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Diverse Companions, Doctors You Might Miss; Catching Up on Titan's new Doctor Who Comics

Diverse Companions, Doctors You Might Miss; Catching Up on Titan's new <em>Doctor Who</em> Comics

This week, Titan Comics releases a new issue for  Doctor Who comics line, which, in October will notably feature the first ongoing comic book starring the new 12th Doctor. (Still feels weird calling him that!) But, for fans who are still missing both David Tennant and Matt Smith, Titan is also running two different series starring the 10th and 11th Doctors respectively. And both of these titles are worth picking up, because even if you don’t miss Tennant and Smith that much, these comics are doing something the show sometimes forgets to: crank up the diversity.

The ongoing 10th Doctor story line from Titan re-launched last month and takes place just after the events of “Journey’s End,” but before all those solo-10th Doctor adventures.  Written by Nick Abadzis, this series sees the Doctor showing up in contemporary New York City, specifically in Sunset Park, Brooklyn. Here, the action primarily follows Gabriella, a young Mexican-American woman helping her family make ends meet by working in both a restaurant and in a Laundromat. The Mexican “Day of the Dead,” holiday is rapidly approaching, but strange happenings and odd doppelganger-esque monsters have been lurking around. The Doctor only shows up a few times, and in each appearance, Tennant’s voice pops right off the page and back into our hearts. Has it really been four years since he left the role? The art by Elena Casagrande, Michele Pasta, and Arianna Florean is solid, and the 10th Doctor totally looks like himself. Making a heroic appearance in the last pages of the issue, he tells Gabriella to “take his hand,” as a giant monster charges her on the New York City subway.

Meanwhile, the ongoing 11th Doctor series is set just after Matt Smith’s first season, picking up right after he leaves Amy Pond’s wedding. Like the 10th Doctor story, this one follows the story of someone else, as thirty-something black woman named Alice, living in the UK, facing the death of her mother and super-serious financial problems. The opening pages of the story is told in black and white, until full color hits upon the arrival of the Doctor. There’s a giant, fun-loving creature called a “Joy Dog,” running around London, which the Doctor explains is designed to eat up sadness. It seems bent on taking some of Alice’s away, and the Doctor tries to cheer her up, too. He takes her into the TARIDS, and the two hang out by the swimming pool. As with the 10th Doctor title, the writing from Al Ewing and Rob Williams evokes the voice of the 11th Doctor so well, you’d think this was an adaptation of a TV episode you actually missed. There’s a highly specific way Smith’s Doctor had of talking to himself in goofy asides, and the writing here conveys that expertly. The art by Simon Fraser and Gary Caldwell is a little more stylized than the 10th Doctor title, but it’s not intrusive at all and the rainbow Joy Dog is more than welcoming. This one seems to present the possibility of being a prequel to the “Day of the Doctor,” too, insofar as the Doctor briefly sees a vision of someone from his home planet Gallifrey, while he’s supposed to be chasing the Joy Dog.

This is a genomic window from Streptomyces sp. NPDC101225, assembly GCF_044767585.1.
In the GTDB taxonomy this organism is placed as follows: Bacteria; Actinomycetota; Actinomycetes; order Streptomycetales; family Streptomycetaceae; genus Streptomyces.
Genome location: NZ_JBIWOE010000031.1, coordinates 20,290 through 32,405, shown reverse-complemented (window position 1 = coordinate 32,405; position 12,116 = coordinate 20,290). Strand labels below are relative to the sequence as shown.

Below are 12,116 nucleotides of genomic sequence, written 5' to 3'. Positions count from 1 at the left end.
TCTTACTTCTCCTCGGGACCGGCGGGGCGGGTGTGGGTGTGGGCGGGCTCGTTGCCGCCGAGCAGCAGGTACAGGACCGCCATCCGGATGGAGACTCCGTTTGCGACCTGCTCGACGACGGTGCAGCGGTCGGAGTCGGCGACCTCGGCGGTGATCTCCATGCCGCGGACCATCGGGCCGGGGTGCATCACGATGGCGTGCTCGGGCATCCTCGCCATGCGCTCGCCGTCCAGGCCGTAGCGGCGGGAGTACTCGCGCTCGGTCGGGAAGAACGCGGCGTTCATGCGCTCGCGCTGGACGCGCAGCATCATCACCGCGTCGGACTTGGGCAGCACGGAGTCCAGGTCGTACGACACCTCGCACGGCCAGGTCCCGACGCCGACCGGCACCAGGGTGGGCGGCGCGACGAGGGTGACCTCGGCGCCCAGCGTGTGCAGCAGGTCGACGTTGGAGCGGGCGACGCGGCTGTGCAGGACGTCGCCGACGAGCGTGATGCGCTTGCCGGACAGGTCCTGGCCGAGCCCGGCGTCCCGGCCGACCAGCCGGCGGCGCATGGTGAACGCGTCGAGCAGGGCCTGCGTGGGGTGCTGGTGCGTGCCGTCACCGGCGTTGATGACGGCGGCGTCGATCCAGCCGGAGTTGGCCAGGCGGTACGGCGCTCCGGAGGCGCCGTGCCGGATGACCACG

Both of these titles are impressive in similar ways. Initially, both present a realistic story from the viewpoint of an average person dealing with extremely realistic problems. True, Rose Tyler worked in a shop to make ends meet, and Donna Noble worked as a temp, but the companions of Gabriella and Alice feel real-world poor. These characters are literally scrapping together what little they have to get by. These are the sorts of people who could use a great adventure. It’s also nice that they’re both not white. The Doctor is theoretically one of the most egalitarian science fiction characters around, and in both time periods these issues are writing him in, he’s mostly asexual. This means the relationships with both Gabriella and Alice seem to be out of his normal kindness and over-the-top-friendliness. Neither situation seems contrived, and other than the cost of shooting in Brooklyn, or the giant spectacle of the Joy Dog, it makes you wonder why the actual TV show never attempted these kinds of stories before.

The new Doctor Who on TV is taking risks with a new guy, and new storylines. Meanwhile, Titan comics is taking chances with our previous beloved Doctors and diverse, realistic characters. Whether your prefer Allons-y or Geronimo, pick up these books right now.

What diverse storyline would you like to see the 12th Doctor get into?

Tags: tv, doctor who, reviews, bbc, books-and-comics, matt smith, david tennant, 11th doctor, 12th doctor, peter capaldi, 10th doctor

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About the Author
Ryan Britt

Ryan Britt is the author of Luke Skywalker Can't Read and Other Geeky Truths, forthcoming from Plume (Penguin) Books on 11.24.15. He's written for The New York Times, Electric Literature, The Awl, VICE Motherboard, Clarkesworld Magazine, and is a consulting editor for Story Magazine. He lives in New York City.

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